Making the move from one property to another is a part of life for most homeowners. If upsizing isn’t inevitable, downsizing probably will be - but it’s not always something people know how to do.
It can be difficult to navigate the moving process when you already own your home. Do you buy and then sell, but then have to worry about financing the new purchase? Alternatively, should you sell and then buy, but risk having nowhere to go once your sale is finalised?
There are a few strategies homeowners tend to go with when selling one home and buying another, which we will discuss to give you a more informed understanding of all your options.
In this article:
- How do you sell and buy a home at the same time?
- Selling your home first
- Risks of selling before buying
- Buying your home first
- Risks of buying before selling
- What is bridging finance?
For most people selling and buying a property at the same time, they want to:
Get the best price possible for the house they are selling;
Buy a new house for an affordable price, so they’re not making a loss;
Get through the entire process with as little stress and trouble as possible.
Before putting up the ‘for sale' sign, you might want to take a quick look at the property’s condition. Is it an older home? Does it present well? You could consider some minor home improvements, like a fresh paint job all the way up to a kitchen revamp, if you’re looking for the biggest capital gains and, ultimately, more money in your pocket.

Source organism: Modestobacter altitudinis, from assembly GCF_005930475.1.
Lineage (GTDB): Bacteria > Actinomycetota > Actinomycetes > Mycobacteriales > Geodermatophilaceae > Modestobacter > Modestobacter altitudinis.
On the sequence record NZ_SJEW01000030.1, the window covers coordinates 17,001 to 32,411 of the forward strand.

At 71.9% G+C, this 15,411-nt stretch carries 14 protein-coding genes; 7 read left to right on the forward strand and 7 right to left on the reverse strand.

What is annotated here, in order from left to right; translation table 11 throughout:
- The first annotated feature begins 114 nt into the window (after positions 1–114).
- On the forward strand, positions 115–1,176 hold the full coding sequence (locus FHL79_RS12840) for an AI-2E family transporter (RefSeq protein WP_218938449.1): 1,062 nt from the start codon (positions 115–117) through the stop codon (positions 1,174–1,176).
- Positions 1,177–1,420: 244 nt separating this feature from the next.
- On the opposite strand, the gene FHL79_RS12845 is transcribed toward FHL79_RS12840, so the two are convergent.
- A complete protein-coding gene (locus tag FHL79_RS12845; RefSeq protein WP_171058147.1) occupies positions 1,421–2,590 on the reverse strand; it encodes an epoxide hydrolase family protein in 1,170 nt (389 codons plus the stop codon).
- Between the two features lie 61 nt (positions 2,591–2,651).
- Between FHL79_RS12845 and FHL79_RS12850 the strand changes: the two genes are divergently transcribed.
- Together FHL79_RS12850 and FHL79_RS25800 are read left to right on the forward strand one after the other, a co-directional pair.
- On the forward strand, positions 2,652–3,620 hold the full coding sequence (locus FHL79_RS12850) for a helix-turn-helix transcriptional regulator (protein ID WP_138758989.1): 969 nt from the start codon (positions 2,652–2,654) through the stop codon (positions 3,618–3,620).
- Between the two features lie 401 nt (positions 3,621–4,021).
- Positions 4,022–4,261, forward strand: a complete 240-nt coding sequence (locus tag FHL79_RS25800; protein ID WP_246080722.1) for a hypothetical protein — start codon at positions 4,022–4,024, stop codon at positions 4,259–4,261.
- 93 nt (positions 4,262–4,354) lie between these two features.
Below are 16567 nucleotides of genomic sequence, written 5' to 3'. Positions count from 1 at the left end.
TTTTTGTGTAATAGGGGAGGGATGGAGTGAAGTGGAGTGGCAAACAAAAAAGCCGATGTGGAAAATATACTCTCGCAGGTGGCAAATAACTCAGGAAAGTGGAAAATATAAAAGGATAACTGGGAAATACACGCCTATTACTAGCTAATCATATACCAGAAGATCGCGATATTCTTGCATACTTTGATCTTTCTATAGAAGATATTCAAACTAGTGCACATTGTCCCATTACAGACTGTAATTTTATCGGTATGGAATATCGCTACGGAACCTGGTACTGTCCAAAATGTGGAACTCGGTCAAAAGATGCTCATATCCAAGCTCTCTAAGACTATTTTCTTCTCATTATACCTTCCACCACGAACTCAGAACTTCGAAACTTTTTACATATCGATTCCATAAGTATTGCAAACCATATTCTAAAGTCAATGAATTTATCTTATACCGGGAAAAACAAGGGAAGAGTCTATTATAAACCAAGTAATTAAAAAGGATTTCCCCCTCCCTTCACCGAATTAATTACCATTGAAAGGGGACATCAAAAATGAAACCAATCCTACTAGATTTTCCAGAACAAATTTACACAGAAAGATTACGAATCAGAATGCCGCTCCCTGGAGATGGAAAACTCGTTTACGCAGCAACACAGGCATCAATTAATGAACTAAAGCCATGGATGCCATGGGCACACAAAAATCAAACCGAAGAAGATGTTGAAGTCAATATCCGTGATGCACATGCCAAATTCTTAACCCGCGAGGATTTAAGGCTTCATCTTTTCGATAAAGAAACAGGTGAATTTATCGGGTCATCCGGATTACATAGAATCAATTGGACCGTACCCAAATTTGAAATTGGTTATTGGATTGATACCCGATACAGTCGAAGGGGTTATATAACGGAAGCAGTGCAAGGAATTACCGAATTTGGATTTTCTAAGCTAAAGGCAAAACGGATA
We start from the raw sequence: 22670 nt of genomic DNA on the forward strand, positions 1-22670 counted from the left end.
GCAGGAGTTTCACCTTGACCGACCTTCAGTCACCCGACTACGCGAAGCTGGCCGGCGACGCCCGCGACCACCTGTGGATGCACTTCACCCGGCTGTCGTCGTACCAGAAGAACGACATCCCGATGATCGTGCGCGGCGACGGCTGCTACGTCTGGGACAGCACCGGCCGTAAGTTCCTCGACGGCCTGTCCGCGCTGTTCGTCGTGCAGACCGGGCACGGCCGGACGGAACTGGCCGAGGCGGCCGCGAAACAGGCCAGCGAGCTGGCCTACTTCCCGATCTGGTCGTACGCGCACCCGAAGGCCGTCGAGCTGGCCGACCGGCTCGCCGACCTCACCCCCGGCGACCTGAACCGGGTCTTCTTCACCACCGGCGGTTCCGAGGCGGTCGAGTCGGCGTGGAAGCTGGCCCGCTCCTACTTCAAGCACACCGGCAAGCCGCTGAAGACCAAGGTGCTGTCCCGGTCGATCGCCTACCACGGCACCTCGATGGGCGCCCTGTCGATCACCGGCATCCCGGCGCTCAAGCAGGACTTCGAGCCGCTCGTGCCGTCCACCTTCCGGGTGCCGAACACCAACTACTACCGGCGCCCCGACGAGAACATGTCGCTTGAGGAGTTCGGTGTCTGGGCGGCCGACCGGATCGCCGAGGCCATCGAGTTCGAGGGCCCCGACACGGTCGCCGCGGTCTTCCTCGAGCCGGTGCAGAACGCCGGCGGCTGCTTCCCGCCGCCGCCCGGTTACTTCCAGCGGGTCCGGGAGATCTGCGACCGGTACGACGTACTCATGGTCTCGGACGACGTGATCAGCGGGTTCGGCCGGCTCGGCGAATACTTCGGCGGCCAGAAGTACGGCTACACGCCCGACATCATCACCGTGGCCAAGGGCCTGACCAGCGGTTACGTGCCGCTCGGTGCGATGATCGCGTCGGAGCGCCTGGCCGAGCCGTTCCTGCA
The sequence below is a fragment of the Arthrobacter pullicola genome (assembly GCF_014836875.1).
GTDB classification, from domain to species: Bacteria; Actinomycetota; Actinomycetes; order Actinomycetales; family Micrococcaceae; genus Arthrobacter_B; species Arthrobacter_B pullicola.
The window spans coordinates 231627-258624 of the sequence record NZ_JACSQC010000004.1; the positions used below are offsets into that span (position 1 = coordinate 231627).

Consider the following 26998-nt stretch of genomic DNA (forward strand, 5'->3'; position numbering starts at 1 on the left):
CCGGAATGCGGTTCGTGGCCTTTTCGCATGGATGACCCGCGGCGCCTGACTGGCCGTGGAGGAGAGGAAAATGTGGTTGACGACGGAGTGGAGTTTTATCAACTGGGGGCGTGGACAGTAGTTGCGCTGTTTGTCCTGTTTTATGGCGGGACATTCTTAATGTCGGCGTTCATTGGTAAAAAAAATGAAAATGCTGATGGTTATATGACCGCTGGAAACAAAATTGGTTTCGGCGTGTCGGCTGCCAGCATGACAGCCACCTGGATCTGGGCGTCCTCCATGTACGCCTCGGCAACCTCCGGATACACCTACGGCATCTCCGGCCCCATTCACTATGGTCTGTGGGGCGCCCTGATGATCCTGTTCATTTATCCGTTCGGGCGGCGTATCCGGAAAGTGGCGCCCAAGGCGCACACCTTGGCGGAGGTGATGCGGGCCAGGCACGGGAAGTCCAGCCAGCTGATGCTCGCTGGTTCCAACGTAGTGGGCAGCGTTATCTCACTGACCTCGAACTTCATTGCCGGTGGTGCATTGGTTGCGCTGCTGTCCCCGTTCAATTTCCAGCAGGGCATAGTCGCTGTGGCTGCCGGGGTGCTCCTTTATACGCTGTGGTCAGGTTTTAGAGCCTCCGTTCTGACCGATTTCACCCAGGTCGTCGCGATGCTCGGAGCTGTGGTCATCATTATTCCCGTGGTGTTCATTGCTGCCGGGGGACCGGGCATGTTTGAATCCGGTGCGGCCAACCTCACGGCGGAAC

Now onto the debacle: to buy and then sell, or to sell and then buy. Ideally, you want to do both around the same time. Often, you can ask for a few special conditions to be added to the contracts so that both properties settle at the same time.
A ‘sunset clause’ essentially makes the sale of your property conditional upon the purchase of your new one. Additionally, a ‘contemporaneous settlement clause’ will mean that the property you are buying and the property you are selling will settle at the same time.
Buying and selling at the same time has its constraints, however, and can become quite complicated. If one contract is delayed, the other subsequently gets delayed. However, it is definitely possible to buy and sell in one go.
John Smith, CEO at Inspired Finance Group, said that the question of when and whether to sell and then buy or vica versa is the ‘eternal question’.
“[It] can depend on whether it is a buyer’s market or a seller’s market, whether you can afford a bridging loan, or have enough equity within your properties to capitalise on interest,” Mr Smith said.
“Overall, I would always suggest you sell first, keeping in mind that you can extend the settlement date to allow time to find a property,” Mr Smith said.
When you are selling your existing home and buying your new one, you’ll need to watch movements in the market to ensure you match the timing of your sale with the purchase of your new home.
Lisa Montgomery, Former Head of Marketing and Consumer Advocacy at Resi, signals the difficulty of a ‘double move’, and points out that it can be difficult to reenter the property market once you’re out.
“You need to have your finger on the pulse so you don’t miss out on the same market,” Ms Montgomery said.
By selling first and buying second, you may be forced to rent while you look for a suitable new home. This can mean two moves, two lots of utility connection costs, and two packing and unpacking efforts.
Alternatively, you could stay in a hotel or with family, and either sell your furniture with your home or put it into storage. Storage for an extended period of time can be costly, and if it ends up taking longer than expected to find your new home, this can be unrealistic.
To avoid both of these options, it could be helpful to request a lengthy settlement period, to hopefully give yourself enough time to find a new home before you need to move out of your old one.
Mr Smith suggests that in a buyer’s market, it’s best to sell first.